His indignant protests against enforced widowhood, in particular against the crime of child-widows, against the curse of child-marriage, against polygamy, against the sin of prostitution, against the cruelty of the purdah system, indeed against everything that militated against giving to with her co-partner in life, man, are there for all to read. He held that freedom and liberty to woman could in no sense be disruptive of all that was most precious in Indian culture and especially in feminine grace and modesty so peculiar to India's womanhood. In his own institutions and programme of work he paid equal attention and gave equal place to girls and women. There was an air of freedom and self-confidence in the girls and women that lived under his care whether at Sabarmati or at Sevagram which was a joy to behold and rarely visible in our society elsewhere. Nothing delighted him more than the success of women in any sphere of life. If ever he wished to elicit the opinions of his co-workers on any matters connected with the Ashram or any new undertaking he paid equal attention and lent equal weight to the views of women workers.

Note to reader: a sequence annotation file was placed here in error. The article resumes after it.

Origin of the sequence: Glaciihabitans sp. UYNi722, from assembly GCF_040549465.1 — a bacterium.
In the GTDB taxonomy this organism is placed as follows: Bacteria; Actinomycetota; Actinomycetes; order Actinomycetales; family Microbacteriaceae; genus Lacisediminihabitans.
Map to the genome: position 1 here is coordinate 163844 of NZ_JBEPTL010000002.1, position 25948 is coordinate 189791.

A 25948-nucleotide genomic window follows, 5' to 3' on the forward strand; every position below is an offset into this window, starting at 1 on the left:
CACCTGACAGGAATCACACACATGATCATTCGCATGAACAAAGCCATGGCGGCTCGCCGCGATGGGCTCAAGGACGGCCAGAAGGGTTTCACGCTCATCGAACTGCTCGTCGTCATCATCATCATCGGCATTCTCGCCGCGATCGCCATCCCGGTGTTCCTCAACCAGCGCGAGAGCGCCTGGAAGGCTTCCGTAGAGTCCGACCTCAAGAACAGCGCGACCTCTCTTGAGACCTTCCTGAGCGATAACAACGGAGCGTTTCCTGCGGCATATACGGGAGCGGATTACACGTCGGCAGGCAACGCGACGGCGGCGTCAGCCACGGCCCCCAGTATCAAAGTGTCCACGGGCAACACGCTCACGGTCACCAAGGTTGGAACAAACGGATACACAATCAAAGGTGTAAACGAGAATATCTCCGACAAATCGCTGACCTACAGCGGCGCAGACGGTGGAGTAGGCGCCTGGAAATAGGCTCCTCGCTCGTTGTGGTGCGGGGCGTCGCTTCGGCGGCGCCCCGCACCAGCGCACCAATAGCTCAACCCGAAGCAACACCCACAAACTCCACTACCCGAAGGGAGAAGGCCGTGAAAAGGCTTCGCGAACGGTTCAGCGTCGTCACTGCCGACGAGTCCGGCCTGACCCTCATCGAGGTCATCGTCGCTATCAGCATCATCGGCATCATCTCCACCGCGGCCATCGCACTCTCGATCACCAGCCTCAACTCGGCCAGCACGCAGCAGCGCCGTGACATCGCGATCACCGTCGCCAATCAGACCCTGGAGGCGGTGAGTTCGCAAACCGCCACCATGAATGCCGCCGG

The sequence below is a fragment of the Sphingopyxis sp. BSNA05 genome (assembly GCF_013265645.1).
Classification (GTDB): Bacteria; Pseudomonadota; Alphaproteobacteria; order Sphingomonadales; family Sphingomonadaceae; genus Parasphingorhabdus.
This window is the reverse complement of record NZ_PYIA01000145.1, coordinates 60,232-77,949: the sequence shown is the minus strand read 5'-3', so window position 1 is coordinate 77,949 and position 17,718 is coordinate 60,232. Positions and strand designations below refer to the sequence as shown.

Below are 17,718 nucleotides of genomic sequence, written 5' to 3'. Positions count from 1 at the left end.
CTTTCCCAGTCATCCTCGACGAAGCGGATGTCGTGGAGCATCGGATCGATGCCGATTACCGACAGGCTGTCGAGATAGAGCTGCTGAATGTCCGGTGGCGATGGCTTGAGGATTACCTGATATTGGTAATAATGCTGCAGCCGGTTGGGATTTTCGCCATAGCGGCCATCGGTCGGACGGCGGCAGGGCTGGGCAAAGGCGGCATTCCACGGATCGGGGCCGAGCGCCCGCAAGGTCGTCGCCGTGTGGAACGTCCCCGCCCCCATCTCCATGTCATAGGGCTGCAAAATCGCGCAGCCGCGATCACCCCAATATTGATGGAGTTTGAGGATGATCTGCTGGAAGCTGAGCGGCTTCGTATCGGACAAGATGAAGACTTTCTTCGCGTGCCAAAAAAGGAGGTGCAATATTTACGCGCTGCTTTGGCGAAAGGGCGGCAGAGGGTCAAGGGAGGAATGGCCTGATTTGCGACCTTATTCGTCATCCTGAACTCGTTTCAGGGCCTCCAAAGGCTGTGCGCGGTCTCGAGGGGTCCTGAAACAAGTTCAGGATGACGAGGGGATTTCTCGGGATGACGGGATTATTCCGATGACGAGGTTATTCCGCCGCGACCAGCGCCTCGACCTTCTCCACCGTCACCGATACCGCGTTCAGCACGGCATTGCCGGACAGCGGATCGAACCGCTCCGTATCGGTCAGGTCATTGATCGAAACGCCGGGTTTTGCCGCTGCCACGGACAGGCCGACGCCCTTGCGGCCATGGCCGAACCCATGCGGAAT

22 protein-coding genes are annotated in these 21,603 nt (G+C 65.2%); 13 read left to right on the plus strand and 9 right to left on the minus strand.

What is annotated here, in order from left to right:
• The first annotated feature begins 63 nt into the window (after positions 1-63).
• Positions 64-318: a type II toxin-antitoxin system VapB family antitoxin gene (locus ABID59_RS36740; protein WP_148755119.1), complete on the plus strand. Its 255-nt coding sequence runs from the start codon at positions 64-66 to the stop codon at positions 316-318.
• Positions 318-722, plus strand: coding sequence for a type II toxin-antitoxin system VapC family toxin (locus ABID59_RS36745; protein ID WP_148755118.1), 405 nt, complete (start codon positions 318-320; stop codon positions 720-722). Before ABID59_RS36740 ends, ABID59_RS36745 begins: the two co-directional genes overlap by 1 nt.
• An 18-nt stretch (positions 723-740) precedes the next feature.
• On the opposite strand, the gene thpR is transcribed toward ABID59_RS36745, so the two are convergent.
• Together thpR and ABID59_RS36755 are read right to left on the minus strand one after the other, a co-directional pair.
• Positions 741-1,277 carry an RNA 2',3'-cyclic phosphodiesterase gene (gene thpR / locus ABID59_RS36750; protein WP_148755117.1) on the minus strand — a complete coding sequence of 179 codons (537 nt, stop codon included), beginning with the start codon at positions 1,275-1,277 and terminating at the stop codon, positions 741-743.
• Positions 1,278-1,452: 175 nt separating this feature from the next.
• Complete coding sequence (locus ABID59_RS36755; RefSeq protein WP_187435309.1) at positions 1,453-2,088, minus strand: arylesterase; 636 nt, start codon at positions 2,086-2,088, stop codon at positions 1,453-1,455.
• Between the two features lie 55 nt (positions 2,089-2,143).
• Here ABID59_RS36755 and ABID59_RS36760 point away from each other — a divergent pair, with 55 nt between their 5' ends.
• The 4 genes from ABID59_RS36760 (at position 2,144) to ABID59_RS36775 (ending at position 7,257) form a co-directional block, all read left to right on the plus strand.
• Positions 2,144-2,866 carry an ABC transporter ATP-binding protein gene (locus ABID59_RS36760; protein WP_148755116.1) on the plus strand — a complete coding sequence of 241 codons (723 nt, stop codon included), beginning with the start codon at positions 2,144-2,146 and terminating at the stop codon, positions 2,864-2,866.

There is no doubt that of all the factors that have contributed to the awakening of women in India the most potent has been the field of non-violent action which Gandhiji offered to women in his battle for India’s political freedom. It brought them out in their hundreds from sheltered homes to stand the furnace of a fiery trial without flinching. They came well through the test and proved to the hilt that woman was capable of leadership and just as well able as man to resist evil or aggression. Their participation on equal terms with men in the freedom struggle gave woman a definite place so far as the salvation of India was concerned and has been responsible for the trust reposed in them, on the advice and guidance of Gandhiji, by the leaders of the nation in the shape of positions of high office which have been entrusted to them. In India’s new Constitution sex will not constitute a barrier of any kind in any sphere of life.